Death at Their Heels

by Horacio Castellanos Moya  and translated by Sam Cogdell  /  November 8, 2012  / No comments

The beautiful desperation of a writer confronting his own mortality.

Reinaldo Arenas

Cuban writer Reinaldo Arenas. Photo: flickr user Cristee Dickson.

I’ve recently reread the book Viaje a La Habana (Trip to Havana) by the Cuban writer Reinaldo Arenas (1943-1990). It’s made up of three pieces of narrative fiction that are independent of one another, but are joined together by a certain power that runs through them all. Arenas was not a stylist, but a writer-volcano who always wrote without stopping, with the compulsion of someone who lacks all sense of the future. This was especially true for him because the Cuban police and prison guards devised ingenious plots for seizing his manuscripts whenever they could get their hands on them.

  1. Corkscrew, a<br />
column by Horacio Castellanos Moya
  2. Corkscrew is focused on Latin American issues. Literature, journalism and politics are the main concerns of this column. A corkscrew is useful only if it opens a bottle, hopefully full of something that would enlighten our spirits, but we could also set loose a cruel Genie or a rotten wine. The author will follow this principle: look for topics that open debates, new perspectives, and controversy. Cheers!
  3. Horacio Castellanos Moya
  4. Horacio Castellanos Moya is a writer and a journalist from El Salvador. For two decades he worked as a journalist in Mexico, Guatemala, and his own country. He has published ten novels, five short story collections and two books of essays. He was granted residencies in a program supported by the Frankfurt International Book Fair (2004-2006) and at City of Asylum/Pittsburgh (2006-2008). In 2009, he was a guest researcher at the University of Tokyo. Currently he teaches at the University of Iowa.

The last two stories in Trip to Havana, “Mona” and the title piece, were written when Arenas was already ill with AIDS and knew that his days were numbered. His prose gallops along at a surprising clip, yet it never gets away from him, takes shortcuts, or digresses. Arenas handles the reins like a consummate horseman.

Reflecting on this rereading, and recalling the painful circumstances the author suffered through while he was writing these pieces, I wondered how much his prose was influenced by the certainty of his impending death, along with his knowledge of the disease that was consuming him and just how little time he had left to live. We all know we’re going to die, of course, but as the proverb says, “It’s one thing to see death on the distant horizon; it’s another thing to look death in the face.”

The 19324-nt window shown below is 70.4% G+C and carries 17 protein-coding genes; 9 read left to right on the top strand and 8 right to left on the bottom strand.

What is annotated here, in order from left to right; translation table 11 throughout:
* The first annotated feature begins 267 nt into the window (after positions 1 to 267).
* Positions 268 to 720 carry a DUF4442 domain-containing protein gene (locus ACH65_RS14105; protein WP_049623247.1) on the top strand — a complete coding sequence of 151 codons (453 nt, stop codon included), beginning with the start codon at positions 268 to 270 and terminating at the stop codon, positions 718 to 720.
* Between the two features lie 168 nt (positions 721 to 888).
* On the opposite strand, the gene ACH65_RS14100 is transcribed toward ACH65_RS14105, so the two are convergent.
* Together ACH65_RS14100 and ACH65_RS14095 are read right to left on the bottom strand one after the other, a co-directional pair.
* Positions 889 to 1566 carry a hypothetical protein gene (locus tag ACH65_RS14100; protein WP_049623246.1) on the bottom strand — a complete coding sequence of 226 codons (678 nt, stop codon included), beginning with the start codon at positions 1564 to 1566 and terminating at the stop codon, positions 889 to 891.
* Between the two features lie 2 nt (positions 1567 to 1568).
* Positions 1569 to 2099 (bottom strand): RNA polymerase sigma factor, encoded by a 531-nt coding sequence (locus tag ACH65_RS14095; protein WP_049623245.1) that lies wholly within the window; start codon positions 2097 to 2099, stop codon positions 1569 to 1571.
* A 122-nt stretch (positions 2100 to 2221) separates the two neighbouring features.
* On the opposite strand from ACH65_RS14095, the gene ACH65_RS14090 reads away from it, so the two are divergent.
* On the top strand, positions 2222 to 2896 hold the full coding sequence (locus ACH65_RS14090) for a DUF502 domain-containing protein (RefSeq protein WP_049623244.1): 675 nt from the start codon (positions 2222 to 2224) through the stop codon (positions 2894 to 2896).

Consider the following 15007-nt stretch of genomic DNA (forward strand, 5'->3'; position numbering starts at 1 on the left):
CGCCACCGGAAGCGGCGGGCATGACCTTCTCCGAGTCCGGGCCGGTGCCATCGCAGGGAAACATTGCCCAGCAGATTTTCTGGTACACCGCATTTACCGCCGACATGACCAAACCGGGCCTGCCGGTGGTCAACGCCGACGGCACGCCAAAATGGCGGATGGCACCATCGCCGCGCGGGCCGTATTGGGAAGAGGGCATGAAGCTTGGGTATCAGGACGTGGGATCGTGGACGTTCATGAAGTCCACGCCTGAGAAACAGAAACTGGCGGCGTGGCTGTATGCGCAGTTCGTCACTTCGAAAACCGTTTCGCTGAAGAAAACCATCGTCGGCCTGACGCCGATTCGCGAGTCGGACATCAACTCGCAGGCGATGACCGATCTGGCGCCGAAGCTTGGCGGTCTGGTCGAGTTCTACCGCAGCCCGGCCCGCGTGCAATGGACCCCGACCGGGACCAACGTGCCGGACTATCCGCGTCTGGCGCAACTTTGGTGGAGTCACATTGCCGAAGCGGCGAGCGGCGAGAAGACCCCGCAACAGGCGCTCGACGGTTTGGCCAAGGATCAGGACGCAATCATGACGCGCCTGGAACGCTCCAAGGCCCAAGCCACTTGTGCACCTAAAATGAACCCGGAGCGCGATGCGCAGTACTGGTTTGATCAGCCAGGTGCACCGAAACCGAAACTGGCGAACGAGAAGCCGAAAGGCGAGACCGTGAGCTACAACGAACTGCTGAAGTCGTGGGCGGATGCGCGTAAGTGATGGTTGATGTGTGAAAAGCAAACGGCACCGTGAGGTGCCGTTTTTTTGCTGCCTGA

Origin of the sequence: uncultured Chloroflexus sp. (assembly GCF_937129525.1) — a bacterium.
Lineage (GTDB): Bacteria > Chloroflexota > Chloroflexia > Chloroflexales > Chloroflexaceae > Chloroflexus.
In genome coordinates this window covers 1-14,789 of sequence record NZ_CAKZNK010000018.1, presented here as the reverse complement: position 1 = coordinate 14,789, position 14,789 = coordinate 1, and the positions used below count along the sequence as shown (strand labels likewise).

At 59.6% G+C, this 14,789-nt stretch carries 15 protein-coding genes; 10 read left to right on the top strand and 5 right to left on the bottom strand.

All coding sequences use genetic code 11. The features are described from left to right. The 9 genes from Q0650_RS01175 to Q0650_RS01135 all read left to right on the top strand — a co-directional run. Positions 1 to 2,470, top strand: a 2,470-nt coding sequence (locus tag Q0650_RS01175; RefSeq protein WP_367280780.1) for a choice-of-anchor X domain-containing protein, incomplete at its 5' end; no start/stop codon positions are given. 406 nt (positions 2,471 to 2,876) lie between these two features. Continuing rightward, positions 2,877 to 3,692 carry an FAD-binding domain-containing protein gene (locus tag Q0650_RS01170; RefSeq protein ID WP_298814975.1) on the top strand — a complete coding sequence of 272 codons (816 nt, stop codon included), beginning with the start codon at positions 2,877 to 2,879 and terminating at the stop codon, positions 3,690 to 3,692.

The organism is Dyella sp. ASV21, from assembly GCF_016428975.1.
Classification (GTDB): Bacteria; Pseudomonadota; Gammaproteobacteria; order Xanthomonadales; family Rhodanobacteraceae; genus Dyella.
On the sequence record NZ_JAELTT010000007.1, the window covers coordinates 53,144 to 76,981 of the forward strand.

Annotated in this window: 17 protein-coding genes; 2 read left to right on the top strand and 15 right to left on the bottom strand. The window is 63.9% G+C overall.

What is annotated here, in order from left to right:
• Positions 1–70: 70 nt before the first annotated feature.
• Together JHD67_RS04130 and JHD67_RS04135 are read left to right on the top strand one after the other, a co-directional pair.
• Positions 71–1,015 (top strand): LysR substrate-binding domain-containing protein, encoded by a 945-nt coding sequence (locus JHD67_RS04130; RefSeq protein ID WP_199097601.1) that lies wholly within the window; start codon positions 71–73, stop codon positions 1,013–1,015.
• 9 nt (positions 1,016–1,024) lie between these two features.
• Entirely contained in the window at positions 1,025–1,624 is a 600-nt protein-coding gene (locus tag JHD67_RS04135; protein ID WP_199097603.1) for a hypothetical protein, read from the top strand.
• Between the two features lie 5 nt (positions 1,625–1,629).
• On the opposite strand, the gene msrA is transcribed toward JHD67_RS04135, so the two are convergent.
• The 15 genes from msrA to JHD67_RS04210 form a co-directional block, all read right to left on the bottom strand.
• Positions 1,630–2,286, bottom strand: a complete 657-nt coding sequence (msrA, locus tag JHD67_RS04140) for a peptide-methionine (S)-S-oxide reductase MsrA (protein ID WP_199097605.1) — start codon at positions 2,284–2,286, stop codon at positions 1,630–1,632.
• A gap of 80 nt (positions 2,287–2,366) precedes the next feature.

There must be a violent change in the soul’s outlook, an upheaval in the way of seeing the world, a change in respiration, an altered rhythm of breathing that spreads to the writer’s prose. The efficacy of language responds not so much to a narrative strategy as to a condition of life in which anything superfluous, anything that gets in the way, is categorically eliminated in the writer’s mind. Every minute counts, and every word and every phrase takes on another dimension in which the luxury of even the slightest waste is no longer allowed.

That’s the impression this rereading of Trip to Havana made on me. And it’s the same one that I got from rereading Arenas’ Before Night Falls as well, although because that piece is a memoir—in other words, it’s about the image of himself the writer wants to leave for the future—Arenas has less freedom than in fiction, and he’s obligated to explain himself, to justify himself, perhaps even lie to himself and to his readers, for the purpose of making his memories fit into the image of himself he wants to project.

Throughout history, there have surely been great writers who have written their final works with death at their heels, sometimes leaving them unfinished. Their prose hits the reader with such force that it subjugates and hypnotizes him, perhaps because the desperation of a man touched by death is concentrated in all of their sentences, like the wild gesticulations of someone who demands our attention for one last instant. The first three names that come to me are the Proust of In Search of Lost Time, the Bernhard of Extinction (although this novel was not left unfinished), and the Bolaño of 2666. Desirous readers can add to this list many times over.

About the Author

Horacio Castellanos Moya is the senior contributor to Sampsonia Way. A novelist and emeritus writer-in-residence at the City of Asylum/Pittsburgh. Born in Honduras in 1957, he grew up in El Salvador. He has lived in Guatemala, Canada, Costa Rica, Mexico (where he spent twelve years as a journalist, editor, and political analyst), Spain, and Germany. In 1988 he won the National Novel Prize from Central American University for his first novel. His work has been translated into five languages. He has published eight novels. The English translation of his novel Senselessness was published in June 2008 by New Directions. He was the second exiled writer-in-residence at City of Asylum/Pittsburgh and has resided there since 2006.

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